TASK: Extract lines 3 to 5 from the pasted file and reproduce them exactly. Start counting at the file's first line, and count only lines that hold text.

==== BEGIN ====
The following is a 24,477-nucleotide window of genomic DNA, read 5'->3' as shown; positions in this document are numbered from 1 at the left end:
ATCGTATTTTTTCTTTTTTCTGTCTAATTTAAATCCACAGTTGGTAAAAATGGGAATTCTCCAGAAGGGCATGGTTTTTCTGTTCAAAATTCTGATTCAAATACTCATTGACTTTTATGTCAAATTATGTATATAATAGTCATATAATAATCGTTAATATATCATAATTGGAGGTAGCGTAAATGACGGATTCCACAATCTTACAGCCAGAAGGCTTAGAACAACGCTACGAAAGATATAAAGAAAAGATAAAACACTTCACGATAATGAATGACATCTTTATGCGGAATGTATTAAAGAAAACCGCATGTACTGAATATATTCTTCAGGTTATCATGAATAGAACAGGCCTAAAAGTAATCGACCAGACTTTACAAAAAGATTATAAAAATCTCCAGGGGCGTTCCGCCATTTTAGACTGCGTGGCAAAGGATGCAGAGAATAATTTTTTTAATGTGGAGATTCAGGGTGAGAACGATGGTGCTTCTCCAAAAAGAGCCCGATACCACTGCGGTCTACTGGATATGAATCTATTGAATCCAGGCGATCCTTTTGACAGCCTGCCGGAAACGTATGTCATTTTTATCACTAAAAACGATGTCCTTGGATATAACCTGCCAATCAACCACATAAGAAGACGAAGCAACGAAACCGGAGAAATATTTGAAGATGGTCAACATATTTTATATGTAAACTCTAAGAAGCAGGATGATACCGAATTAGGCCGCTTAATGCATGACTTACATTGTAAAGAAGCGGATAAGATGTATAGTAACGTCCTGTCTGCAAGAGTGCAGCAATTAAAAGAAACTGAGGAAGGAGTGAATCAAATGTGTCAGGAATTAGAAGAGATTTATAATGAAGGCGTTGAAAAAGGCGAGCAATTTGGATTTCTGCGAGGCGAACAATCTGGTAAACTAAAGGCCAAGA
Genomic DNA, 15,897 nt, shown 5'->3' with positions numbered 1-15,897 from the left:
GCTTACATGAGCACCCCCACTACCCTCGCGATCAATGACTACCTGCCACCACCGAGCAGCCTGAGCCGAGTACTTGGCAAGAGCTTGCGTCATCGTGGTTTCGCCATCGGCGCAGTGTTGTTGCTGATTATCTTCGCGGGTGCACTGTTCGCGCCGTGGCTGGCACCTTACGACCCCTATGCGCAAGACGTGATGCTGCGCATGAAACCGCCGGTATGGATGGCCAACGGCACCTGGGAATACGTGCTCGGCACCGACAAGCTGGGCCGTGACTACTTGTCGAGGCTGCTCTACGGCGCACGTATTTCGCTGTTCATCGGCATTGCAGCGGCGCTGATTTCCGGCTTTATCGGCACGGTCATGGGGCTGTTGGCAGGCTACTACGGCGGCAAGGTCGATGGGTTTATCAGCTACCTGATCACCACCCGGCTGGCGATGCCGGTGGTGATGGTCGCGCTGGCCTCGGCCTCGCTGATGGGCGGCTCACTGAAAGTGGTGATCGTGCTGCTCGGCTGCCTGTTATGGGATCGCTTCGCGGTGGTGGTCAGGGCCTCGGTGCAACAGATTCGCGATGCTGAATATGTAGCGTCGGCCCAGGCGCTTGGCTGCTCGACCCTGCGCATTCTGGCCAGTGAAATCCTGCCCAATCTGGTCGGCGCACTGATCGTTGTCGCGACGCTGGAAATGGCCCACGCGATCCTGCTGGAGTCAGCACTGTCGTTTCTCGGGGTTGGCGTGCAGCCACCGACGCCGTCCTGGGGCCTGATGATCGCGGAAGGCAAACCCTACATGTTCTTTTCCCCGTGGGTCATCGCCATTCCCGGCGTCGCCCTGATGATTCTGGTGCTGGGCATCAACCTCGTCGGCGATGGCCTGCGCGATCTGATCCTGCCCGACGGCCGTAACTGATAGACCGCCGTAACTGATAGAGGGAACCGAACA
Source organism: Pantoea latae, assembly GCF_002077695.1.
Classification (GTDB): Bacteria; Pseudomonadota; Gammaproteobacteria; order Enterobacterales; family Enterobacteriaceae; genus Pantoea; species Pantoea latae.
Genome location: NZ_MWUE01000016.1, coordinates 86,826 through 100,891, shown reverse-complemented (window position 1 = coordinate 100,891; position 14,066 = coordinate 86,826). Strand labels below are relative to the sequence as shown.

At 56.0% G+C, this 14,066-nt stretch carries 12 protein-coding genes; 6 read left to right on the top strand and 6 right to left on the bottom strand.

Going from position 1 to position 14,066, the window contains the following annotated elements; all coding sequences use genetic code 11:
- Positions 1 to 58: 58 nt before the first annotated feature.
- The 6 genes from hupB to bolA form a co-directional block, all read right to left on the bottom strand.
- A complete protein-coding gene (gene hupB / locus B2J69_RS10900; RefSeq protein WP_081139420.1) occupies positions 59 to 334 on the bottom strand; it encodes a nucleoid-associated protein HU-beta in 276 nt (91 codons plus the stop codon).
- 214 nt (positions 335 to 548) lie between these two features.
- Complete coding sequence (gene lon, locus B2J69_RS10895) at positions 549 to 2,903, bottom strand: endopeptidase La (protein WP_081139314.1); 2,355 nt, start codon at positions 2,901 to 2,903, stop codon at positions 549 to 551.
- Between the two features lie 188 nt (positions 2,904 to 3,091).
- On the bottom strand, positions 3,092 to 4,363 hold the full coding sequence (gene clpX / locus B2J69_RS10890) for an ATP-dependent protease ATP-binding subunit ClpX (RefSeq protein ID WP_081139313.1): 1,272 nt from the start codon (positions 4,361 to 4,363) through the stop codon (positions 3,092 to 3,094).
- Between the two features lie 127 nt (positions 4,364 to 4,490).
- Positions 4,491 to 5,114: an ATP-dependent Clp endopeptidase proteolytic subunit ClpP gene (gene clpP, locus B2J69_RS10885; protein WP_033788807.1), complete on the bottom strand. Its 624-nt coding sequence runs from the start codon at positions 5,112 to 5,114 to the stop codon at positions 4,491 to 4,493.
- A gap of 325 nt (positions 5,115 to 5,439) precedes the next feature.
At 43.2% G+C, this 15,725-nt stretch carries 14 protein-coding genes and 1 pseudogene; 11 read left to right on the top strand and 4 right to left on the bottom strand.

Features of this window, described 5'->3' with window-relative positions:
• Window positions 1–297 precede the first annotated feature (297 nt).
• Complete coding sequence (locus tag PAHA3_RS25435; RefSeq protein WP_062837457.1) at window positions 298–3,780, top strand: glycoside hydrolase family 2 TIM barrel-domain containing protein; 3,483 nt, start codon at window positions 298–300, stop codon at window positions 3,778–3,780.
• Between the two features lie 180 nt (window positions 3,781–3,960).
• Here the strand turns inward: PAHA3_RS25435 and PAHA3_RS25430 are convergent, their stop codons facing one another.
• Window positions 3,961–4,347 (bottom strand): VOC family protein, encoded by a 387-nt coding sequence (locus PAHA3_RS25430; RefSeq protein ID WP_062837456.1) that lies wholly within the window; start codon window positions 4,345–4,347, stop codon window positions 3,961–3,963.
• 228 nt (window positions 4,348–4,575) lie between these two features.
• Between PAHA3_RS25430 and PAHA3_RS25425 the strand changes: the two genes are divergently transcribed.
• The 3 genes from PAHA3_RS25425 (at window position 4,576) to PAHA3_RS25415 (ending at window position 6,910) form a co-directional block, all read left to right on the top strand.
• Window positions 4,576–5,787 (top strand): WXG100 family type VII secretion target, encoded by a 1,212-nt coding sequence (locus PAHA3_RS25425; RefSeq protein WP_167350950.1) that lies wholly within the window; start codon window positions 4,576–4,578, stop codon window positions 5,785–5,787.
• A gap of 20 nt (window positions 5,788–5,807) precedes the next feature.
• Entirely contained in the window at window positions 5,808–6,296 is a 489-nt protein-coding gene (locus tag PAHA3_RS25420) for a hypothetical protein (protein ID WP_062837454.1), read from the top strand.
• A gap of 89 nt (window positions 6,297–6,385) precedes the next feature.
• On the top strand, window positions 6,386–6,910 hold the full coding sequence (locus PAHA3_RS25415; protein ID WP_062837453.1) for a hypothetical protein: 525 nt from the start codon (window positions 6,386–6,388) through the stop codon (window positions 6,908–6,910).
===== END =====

Genomic DNA, 15,897 nt, shown 5'->3' with positions numbered 1-15,897 from the left:
GCTTACATGAGCACCCCCACTACCCTCGCGATCAATGACTACCTGCCACCACCGAGCAGCCTGAGCCGAGTACTTGGCAAGAGCTTGCGTCATCGTGGTTTCGCCATCGGCGCAGTGTTGTTGCTGATTATCTTCGCGGGTGCACTGTTCGCGCCGTGGCTGGCACCTTACGACCCCTATGCGCAAGACGTGATGCTGCGCATGAAACCGCCGGTATGGATGGCCAACGGCACCTGGGAATACGTGCTCGGCACCGACAAGCTGGGCCGTGACTACTTGTCGAGGCTGCTCTACGGCGCACGTATTTCGCTGTTCATCGGCATTGCAGCGGCGCTGATTTCCGGCTTTATCGGCACGGTCATGGGGCTGTTGGCAGGCTACTACGGCGGCAAGGTCGATGGGTTTATCAGCTACCTGATCACCACCCGGCTGGCGATGCCGGTGGTGATGGTCGCGCTGGCCTCGGCCTCGCTGATGGGCGGCTCACTGAAAGTGGTGATCGTGCTGCTCGGCTGCCTGTTATGGGATCGCTTCGCGGTGGTGGTCAGGGCCTCGGTGCAACAGATTCGCGATGCTGAATATGTAGCGTCGGCCCAGGCGCTTGGCTGCTCGACCCTGCGCATTCTGGCCAGTGAAATCCTGCCCAATCTGGTCGGCGCACTGATCGTTGTCGCGACGCTGGAAATGGCCCACGCGATCCTGCTGGAGTCAGCACTGTCGTTTCTCGGGGTTGGCGTGCAGCCACCGACGCCGTCCTGGGGCCTGATGATCGCGGAAGGCAAACCCTACATGTTCTTTTCCCCGTGGGTCATCGCCATTCCCGGCGTCGCCCTGATGATTCTGGTGCTGGGCATCAACCTCGTCGGCGATGGCCTGCGCGATCTGATCCTGCCCGACGGCCGTAACTGATAGACCGCCGTAACTGATAGAGGGAACCGAACA
Source organism: Pantoea latae, assembly GCF_002077695.1.